Opinion

Judgement Day comes calling

Visvaksen P | Updated on March 12, 2018 Published on October 20, 2015

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We are building machines that can do things better than us. What if we entrusted the killing to them?



The distant future is creeping up on us faster than we expected. Virtual reality, self-driving cars and private space missions have all made the leap from science fiction to everyday life. In an era where real wars are fought using video game controllers and a headset can create a very realistic simulation of a war in your living room, it is wise not to bet against what a well­funded R&D team can achieve.

South Korean company DoDAAM has developed a machine gun turret called the Super aEgis II, which is capable of finding, tracking and ‘neutralising’ potential threats, after delivering a warning. The warning was an afterthought, added at the request of concerned clients.

Unlike the current version of the turret, which requires a human to authorise lethal force, the original was capable of eliminating targets without any such intervention. All the help it required was to be pointed in the right direction. The Super aEgis II is intended for deployment along the Korean demilitarised zone, where it will join Samsung Techwin’s machine gun-wielding SGR-A1 which has been in use since 2010.

Ethical questions

Weapons such as these are increasingly easy to build thanks to the rapid progress in Artificial Intelligence. However, we are no closer to solving the ethical questions that spew forth when you let a machine kill at will.

Last month, an open letter presented at a conference on Artificial Intelligence delivered a stark warning about the potentially disastrous consequences of the use of robots in warfare. Describing autonomous weapon systems as “the third revolution in warfare, after gunpowder and nuclear arms,” it called for a complete ban. The first signatures on the letter belonged to three instantly recognisable men — Stephen Hawking, Elon Musk and Steve Wozniak.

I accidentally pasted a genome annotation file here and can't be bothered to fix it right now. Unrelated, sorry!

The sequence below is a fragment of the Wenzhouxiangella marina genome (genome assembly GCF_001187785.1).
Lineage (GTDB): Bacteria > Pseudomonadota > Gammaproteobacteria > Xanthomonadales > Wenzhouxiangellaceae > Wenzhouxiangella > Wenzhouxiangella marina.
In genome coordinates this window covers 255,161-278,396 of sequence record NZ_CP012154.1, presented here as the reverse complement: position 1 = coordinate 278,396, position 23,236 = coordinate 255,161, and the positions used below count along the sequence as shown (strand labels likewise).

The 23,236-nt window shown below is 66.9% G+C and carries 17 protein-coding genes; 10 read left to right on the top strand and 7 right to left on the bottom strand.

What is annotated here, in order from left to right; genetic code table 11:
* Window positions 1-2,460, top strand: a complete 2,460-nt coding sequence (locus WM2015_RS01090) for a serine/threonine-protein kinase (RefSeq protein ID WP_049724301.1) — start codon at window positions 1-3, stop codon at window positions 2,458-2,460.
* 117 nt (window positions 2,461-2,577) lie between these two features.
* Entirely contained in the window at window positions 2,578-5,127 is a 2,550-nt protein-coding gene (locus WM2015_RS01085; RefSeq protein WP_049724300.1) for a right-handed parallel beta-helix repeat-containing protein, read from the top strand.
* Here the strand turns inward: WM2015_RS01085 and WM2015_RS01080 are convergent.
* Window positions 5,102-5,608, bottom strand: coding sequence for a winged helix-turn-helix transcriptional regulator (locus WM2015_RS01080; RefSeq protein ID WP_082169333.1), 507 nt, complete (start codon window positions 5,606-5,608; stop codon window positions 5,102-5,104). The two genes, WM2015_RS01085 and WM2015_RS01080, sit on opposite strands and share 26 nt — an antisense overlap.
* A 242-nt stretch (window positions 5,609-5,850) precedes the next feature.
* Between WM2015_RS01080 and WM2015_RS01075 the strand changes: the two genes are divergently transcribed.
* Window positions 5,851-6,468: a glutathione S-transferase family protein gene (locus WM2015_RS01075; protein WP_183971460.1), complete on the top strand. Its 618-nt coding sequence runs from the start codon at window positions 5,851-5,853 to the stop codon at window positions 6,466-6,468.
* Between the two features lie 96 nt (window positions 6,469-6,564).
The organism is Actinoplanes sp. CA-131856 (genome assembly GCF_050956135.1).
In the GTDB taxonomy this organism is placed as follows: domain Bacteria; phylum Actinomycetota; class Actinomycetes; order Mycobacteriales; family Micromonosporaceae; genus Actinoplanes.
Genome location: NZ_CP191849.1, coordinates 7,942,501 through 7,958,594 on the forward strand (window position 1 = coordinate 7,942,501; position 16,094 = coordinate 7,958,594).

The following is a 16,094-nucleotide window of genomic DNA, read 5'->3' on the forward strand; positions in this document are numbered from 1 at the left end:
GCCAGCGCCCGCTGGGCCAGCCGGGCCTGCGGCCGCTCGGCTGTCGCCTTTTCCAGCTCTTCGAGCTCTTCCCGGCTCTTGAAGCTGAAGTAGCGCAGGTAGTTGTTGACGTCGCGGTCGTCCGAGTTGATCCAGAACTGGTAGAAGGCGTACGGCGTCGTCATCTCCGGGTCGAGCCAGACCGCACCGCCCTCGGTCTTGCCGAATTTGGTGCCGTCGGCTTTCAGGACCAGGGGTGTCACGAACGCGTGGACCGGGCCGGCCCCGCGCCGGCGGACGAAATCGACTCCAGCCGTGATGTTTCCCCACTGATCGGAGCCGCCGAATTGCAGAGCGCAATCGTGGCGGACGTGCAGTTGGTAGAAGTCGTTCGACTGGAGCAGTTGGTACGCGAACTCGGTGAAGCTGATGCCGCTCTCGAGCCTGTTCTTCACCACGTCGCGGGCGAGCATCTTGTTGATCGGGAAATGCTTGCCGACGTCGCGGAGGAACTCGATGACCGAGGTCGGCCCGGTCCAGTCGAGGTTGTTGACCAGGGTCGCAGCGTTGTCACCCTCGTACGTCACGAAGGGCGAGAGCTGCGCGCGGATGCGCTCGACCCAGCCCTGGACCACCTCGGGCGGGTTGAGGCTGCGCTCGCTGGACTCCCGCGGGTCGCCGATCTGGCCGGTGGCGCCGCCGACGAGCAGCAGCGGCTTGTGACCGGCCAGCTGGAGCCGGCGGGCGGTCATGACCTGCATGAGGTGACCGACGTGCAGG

The letter, which stresses on the need to “maximise the societal benefit of AI” while “avoiding potential pitfalls” was also signed by thousands of other researchers, academics, scientists, entrepreneurs, philosophers and engineers working on Artificial Intelligence, in addition a number of concerned citizens.

But how close are we really to a world where robots patrol our streets and stand at our gates? The answer to that question requires a basic grounding in Artificial Intelligence.

The term robot instantly conjures up images of a humanoid machine capable of human-level intelligence, also known as Artificial General Intelligence (AGI). We are still at least a few decades away from AGI — the kind that can clean your house and play chess and solve differential equations and ultimately, perform almost any other task a human can.

Beyond AGI, lies the murky territory of the Artificial Superintelligence (ASI) — machines that are smarter than humans. The idea is that once AGI is achieved, a computer can then be entrusted with the task of recursively improving itself.

And the ruthlessly efficient, eternally untiring silicon mind of a computer would kick the pace of AI research into overdrive, which means the transition from playing chess to playing God could occur — in relative terms — almost overnight.

Far, near

The prospect of ASI is ominous, but God-like computers are at least half a century away according to a survey of leading AI researchers conducted by philosophers Nick Bostrom and Vincent Mulle. Autonomous weapon systems, though, are a reality today. We have already perfected Weak AI or Artificial Narrow Intelligence (ANI) — which specialises in performing a specific task. The Roomba is a robot that can clean your house, Deep Blue can beat Gary Kasparov at chess and the Super aEgis II can defend a border from uninvited guests.